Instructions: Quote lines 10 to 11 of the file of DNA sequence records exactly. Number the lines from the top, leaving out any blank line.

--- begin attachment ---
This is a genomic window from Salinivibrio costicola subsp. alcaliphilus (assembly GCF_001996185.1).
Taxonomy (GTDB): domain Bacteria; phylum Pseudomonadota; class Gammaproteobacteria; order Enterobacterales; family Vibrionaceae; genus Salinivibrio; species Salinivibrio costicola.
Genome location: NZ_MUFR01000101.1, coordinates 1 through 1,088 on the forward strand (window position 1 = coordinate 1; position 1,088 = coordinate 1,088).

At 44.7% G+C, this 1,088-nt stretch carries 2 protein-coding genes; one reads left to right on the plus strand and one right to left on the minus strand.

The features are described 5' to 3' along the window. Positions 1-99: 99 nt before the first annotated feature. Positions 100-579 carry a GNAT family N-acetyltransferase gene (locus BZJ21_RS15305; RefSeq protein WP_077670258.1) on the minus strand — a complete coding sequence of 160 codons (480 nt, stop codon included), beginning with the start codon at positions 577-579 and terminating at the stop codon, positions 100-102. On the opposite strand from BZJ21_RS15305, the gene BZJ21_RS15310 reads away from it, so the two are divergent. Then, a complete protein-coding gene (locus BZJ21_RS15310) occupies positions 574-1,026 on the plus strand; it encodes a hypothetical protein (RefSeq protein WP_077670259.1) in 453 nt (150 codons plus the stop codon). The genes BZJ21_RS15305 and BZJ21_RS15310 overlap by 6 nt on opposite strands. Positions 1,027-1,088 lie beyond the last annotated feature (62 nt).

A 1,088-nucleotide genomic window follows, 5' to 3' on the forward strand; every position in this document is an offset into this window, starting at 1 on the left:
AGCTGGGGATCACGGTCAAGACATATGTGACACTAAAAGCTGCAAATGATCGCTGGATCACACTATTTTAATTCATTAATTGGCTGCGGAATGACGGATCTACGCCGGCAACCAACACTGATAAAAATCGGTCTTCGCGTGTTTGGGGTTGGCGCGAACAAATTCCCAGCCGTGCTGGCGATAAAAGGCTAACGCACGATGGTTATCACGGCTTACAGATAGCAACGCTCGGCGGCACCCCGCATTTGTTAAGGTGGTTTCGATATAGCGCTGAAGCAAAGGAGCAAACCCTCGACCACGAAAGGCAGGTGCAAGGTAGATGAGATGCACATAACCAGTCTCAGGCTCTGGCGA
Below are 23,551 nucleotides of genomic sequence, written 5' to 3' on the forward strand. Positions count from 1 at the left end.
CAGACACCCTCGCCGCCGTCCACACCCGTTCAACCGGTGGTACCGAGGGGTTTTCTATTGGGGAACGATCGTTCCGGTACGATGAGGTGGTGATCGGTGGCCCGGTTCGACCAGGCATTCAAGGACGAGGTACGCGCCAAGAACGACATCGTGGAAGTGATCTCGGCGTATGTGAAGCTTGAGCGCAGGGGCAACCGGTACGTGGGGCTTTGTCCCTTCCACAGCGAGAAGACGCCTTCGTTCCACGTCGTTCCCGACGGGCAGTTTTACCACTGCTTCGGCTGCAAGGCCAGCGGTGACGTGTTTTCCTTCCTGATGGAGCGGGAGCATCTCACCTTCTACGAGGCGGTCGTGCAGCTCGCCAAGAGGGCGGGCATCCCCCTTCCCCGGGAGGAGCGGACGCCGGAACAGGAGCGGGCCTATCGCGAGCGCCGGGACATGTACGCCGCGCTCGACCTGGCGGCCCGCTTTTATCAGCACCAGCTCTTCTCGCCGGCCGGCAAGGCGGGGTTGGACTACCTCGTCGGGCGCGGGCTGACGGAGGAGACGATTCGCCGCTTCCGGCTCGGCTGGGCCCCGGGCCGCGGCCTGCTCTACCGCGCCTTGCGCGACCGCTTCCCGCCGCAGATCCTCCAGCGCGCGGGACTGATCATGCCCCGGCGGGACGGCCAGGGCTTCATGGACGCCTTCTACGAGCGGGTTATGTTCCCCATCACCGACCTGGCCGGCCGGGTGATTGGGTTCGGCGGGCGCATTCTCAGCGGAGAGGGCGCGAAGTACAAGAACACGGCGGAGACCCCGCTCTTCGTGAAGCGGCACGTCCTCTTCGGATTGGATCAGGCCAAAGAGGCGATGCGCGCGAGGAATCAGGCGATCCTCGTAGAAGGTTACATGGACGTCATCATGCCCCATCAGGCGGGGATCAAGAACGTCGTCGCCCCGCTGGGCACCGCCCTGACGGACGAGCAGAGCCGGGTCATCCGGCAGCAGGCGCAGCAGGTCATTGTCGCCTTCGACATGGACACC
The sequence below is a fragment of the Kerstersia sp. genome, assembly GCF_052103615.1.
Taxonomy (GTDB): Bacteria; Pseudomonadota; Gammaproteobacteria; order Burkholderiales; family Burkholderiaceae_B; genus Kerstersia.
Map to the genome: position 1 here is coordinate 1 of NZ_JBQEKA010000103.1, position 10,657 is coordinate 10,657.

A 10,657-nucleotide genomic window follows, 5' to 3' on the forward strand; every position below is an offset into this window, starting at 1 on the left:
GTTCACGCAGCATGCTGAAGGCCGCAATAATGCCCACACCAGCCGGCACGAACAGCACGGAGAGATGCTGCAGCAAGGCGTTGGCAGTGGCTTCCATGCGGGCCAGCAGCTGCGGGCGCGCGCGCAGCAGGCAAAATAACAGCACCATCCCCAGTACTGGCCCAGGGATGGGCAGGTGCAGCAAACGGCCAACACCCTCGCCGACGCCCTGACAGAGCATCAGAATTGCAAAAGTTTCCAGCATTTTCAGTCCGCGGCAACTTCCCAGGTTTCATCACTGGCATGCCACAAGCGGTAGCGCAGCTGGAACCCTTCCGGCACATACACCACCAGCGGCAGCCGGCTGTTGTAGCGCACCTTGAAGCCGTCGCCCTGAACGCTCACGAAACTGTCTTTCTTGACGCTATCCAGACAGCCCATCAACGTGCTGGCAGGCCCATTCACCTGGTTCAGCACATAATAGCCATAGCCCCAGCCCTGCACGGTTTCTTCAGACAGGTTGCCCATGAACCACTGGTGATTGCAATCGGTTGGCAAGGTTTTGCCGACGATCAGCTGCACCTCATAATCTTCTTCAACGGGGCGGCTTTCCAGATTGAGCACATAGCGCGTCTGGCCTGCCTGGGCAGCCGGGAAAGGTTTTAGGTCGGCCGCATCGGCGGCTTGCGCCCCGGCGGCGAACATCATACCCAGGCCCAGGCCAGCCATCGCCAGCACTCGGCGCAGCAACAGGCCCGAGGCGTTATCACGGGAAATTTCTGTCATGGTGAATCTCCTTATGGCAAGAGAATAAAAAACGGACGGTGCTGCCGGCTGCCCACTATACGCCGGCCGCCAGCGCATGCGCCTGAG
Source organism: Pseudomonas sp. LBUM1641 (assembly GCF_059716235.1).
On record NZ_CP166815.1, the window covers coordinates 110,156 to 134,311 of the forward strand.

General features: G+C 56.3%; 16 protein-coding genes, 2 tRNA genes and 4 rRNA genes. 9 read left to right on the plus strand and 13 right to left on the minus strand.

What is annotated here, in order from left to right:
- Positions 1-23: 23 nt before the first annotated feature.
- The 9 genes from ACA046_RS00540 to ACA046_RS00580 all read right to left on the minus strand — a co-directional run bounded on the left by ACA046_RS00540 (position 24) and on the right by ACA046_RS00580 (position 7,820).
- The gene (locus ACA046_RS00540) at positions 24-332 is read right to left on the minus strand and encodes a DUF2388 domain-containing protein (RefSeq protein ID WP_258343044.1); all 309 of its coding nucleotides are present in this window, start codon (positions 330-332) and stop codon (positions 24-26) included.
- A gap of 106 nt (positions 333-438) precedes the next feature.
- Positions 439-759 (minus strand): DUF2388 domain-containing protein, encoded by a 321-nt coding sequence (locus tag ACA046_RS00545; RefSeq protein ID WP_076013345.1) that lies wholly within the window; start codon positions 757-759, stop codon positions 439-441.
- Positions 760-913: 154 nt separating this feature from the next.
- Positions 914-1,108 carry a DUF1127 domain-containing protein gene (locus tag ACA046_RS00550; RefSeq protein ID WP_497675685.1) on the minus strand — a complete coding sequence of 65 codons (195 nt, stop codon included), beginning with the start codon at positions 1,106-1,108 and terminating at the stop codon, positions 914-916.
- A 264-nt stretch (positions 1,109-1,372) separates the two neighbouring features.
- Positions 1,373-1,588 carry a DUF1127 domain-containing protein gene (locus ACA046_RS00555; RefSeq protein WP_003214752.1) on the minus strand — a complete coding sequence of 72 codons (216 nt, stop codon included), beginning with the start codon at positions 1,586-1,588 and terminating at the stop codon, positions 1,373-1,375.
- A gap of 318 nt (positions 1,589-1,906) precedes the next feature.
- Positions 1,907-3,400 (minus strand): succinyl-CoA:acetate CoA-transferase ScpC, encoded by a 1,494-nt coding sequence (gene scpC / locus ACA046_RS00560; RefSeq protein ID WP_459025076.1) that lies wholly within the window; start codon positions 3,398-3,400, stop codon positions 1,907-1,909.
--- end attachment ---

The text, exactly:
The sequence below is a fragment of the Kerstersia sp. genome, assembly GCF_052103615.1.
Taxonomy (GTDB): Bacteria; Pseudomonadota; Gammaproteobacteria; order Burkholderiales; family Burkholderiaceae_B; genus Kerstersia.